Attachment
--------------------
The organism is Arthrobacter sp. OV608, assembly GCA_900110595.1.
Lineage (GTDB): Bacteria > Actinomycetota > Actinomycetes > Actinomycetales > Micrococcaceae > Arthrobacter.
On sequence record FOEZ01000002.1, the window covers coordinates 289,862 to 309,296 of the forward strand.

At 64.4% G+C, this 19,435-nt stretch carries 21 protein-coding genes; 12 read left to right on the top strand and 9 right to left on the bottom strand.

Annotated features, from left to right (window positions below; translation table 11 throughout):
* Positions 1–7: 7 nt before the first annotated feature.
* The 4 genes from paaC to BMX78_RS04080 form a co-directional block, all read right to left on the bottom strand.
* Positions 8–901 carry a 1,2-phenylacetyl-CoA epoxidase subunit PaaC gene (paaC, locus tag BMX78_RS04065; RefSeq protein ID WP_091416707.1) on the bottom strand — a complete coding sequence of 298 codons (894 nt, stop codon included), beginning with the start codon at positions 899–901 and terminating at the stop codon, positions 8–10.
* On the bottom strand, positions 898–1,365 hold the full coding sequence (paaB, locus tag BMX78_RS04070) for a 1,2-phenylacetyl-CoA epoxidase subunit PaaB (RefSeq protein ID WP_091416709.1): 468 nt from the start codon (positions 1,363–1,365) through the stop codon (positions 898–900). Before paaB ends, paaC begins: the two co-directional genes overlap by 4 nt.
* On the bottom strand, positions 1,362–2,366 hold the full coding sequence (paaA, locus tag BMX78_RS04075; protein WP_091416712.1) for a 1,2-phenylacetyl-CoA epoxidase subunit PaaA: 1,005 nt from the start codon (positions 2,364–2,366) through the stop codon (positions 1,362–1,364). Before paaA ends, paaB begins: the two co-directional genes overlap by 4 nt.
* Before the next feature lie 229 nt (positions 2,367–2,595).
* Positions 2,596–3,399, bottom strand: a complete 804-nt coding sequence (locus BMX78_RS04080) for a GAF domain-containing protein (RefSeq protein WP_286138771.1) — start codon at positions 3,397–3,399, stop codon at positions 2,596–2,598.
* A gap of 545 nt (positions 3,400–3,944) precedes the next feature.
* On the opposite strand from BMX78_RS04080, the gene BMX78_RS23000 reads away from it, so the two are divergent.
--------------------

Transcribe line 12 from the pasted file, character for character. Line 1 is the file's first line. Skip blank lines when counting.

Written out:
* Positions 2,596–3,399, bottom strand: a complete 804-nt coding sequence (locus BMX78_RS04080) for a GAF domain-containing protein (RefSeq protein WP_286138771.1) — start codon at positions 3,397–3,399, stop codon at positions 2,596–2,598.